Billionaire Uses $25 Million Yacht to Bring Supplies to Fire Victims But Police Don’t Let Him Ashore

Malibu, CA — Howard Leight, co-owner of the Malibu Rocky Oaks winery, is a billionaire hearing tech industry mogul who lost most of his vineyard over the last week as wildfires raged through California. His misfortune did not deter him from helping the victims of the fire, however.

Last week, after Leight tried unsuccessfully to save his property from raging fire, he felt it was time to give back. So, he contacted his friend Bill Kerbox, and this week, they rolled in with the supplies.

On Tuesday morning, a group of volunteers loaded up Leight’s yacht, named the Leight Star, with thousands of water bottles, 100 gallons of gasoline, snacks, dog food, lots of beer and other necessities. They then headed up the coast and began making their way to Paradise Cove.

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“There’s been so much confusion,” said Bill Kerbox, a friend of Leight’s, to the group of volunteers as they began their journey. “We need to get out on social media that supplies are going to start be unloaded in a little over an hour at Paradise Cove.”

However, when the group of volunteers arrived at Paradise Cove, they were met by the LA County Sheriff’s department who refused to allow them on shore.

“If we’re not letting people in by land, we’re not letting them in by sea,” an LA County sheriff’s deputy said.

The boat was loaded with supplies, meant to help the local fire victims, and obviously had nothing but good intentions. However, the police had their orders and they stood by them—charitable ventures be damned.

Even the small boats were not allowed to bring the supplies to shore. But this is California and they came up with a work around, and it involved surfers.

 

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Yeah we might’ve taken our drone out there sorry sheriffs department @barbarakerbox @margarethauptman @brian_obrien @aleckerbox @bstyne @malibutimesmag @thelocalmalibu @jamieduranhome #woolseyfire #malibufires #pointdumefire #woolseyfire #malibuhope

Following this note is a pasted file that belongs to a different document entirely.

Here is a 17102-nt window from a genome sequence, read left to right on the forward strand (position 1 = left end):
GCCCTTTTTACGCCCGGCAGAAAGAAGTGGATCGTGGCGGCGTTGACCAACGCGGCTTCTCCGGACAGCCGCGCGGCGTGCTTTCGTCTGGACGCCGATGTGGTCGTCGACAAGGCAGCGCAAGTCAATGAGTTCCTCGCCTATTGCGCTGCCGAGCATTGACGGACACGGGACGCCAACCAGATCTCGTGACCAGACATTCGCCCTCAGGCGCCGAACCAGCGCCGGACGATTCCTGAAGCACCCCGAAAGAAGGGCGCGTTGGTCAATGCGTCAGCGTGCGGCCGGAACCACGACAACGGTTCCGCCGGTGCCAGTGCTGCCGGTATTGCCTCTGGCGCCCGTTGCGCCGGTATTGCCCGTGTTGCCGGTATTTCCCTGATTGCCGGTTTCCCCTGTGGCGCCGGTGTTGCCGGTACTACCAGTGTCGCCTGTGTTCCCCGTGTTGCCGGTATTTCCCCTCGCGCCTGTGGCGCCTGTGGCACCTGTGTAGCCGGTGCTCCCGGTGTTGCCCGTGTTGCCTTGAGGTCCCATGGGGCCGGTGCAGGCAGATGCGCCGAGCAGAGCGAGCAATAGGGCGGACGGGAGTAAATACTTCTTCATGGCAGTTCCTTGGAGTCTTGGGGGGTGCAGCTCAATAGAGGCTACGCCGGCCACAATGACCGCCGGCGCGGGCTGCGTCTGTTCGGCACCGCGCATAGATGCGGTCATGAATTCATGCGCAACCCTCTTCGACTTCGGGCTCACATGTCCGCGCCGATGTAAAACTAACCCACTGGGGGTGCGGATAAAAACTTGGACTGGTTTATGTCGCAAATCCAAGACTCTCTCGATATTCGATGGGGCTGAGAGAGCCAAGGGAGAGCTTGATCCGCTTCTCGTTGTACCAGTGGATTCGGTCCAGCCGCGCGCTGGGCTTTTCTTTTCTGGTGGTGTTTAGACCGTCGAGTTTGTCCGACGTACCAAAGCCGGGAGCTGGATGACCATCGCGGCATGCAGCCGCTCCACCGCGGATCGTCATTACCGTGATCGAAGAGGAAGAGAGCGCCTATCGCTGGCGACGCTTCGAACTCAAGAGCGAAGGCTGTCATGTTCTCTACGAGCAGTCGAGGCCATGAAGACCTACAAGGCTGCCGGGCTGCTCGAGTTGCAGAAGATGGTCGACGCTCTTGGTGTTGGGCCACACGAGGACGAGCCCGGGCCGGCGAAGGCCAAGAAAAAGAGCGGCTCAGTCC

A post shared by Bill Kerbox (@kerboxmedia) on

Once the hashtag #malibuhope began trending on social media, word got out and volunteers flocked to the beach and began swimming the supplies to shore.

Although it was not as fast as bringing the supplies ashore with boats, the surfers were successful and those in need were able to get the supplies they needed in spite of the ridiculous police demands.

As TFTP reported this week, multiple fires have burned across California as hundreds of thousands of people have been forced from their homes and the death toll continues to rise.

According to CBS:

Authorities searching through the blackened aftermath of California’s deadliest wildfire Wednesday released the names of some 130 people who are unaccounted, including many in their 80s and 90s, and said dozens more could still be unaccounted for.

Officials in Northern California said Tuesday that search crews had found six more bodies, bringing the death toll from the so-called Camp Fire to 56 and the statewide total to 59.

As the names of the missing were made public, morel crews joined the search. “We want to be able to cover as much ground as quickly as we possibly can,” Butte County Sheriff Kory Honea said. “This is a very difficult task.”

As the devastation rages on, efforts like Leight’s are very important and show how private individuals canmake a difference in times of tragedy. Hopefully, if anyone else wants to donate their time and money to helping those in need, they aren’t turned around by police and forced to use surf boards to deliver charity.

Courtesy of The Free Thought Project

Matt Agorist is an honorably discharged veteran of the USMC and former intelligence operator directly tasked by the NSA. This prior experience gives him unique insight into the world of government corruption and the American police state. Agorist has been an independent journalist for over a decade and has been featured on mainstream networks around the world. Agorist is also the Editor at Large at the Free Thought Project. Follow @MattAgorist on TwitterSteemit, and now on Facebook.

 

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